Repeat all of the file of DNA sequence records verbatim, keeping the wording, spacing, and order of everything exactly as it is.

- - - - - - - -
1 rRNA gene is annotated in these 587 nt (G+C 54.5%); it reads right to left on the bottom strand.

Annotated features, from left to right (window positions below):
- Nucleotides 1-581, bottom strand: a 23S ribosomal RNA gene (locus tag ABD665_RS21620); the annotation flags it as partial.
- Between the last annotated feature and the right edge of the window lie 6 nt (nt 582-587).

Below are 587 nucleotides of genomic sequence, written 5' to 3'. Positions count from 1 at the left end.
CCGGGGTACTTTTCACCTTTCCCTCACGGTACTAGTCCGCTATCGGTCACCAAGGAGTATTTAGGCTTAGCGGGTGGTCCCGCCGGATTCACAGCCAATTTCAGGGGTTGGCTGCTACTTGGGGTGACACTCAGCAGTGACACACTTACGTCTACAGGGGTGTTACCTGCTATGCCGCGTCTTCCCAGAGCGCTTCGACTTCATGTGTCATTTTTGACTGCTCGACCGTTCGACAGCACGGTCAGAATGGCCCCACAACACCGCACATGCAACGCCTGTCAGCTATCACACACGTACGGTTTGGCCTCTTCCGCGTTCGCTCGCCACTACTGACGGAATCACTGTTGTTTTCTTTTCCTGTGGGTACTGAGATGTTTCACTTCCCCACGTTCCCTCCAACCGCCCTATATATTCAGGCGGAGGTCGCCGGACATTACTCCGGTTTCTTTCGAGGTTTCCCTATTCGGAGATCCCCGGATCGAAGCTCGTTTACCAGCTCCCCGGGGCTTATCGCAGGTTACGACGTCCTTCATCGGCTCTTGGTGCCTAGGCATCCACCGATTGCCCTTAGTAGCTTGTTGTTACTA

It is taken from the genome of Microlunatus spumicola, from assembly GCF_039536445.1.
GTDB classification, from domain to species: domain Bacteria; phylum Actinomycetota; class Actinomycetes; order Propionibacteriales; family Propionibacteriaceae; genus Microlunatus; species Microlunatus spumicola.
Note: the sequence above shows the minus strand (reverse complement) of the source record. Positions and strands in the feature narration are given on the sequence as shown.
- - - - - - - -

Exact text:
1 rRNA gene is annotated in these 587 nt (G+C 54.5%); it reads right to left on the bottom strand.

Annotated features, from left to right (window positions below):
- Nucleotides 1-581, bottom strand: a 23S ribosomal RNA gene (locus tag ABD665_RS21620); the annotation flags it as partial.
- Between the last annotated feature and the right edge of the window lie 6 nt (nt 582-587).

Below are 587 nucleotides of genomic sequence, written 5' to 3'. Positions count from 1 at the left end.
CCGGGGTACTTTTCACCTTTCCCTCACGGTACTAGTCCGCTATCGGTCACCAAGGAGTATTTAGGCTTAGCGGGTGGTCCCGCCGGATTCACAGCCAATTTCAGGGGTTGGCTGCTACTTGGGGTGACACTCAGCAGTGACACACTTACGTCTACAGGGGTGTTACCTGCTATGCCGCGTCTTCCCAGAGCGCTTCGACTTCATGTGTCATTTTTGACTGCTCGACCGTTCGACAGCACGGTCAGAATGGCCCCACAACACCGCACATGCAACGCCTGTCAGCTATCACACACGTACGGTTTGGCCTCTTCCGCGTTCGCTCGCCACTACTGACGGAATCACTGTTGTTTTCTTTTCCTGTGGGTACTGAGATGTTTCACTTCCCCACGTTCCCTCCAACCGCCCTATATATTCAGGCGGAGGTCGCCGGACATTACTCCGGTTTCTTTCGAGGTTTCCCTATTCGGAGATCCCCGGATCGAAGCTCGTTTACCAGCTCCCCGGGGCTTATCGCAGGTTACGACGTCCTTCATCGGCTCTTGGTGCCTAGGCATCCACCGATTGCCCTTAGTAGCTTGTTGTTACTA

It is taken from the genome of Microlunatus spumicola, from assembly GCF_039536445.1.
GTDB classification, from domain to species: domain Bacteria; phylum Actinomycetota; class Actinomycetes; order Propionibacteriales; family Propionibacteriaceae; genus Microlunatus; species Microlunatus spumicola.
Note: the sequence above shows the minus strand (reverse complement) of the source record. Positions and strands in the feature narration are given on the sequence as shown.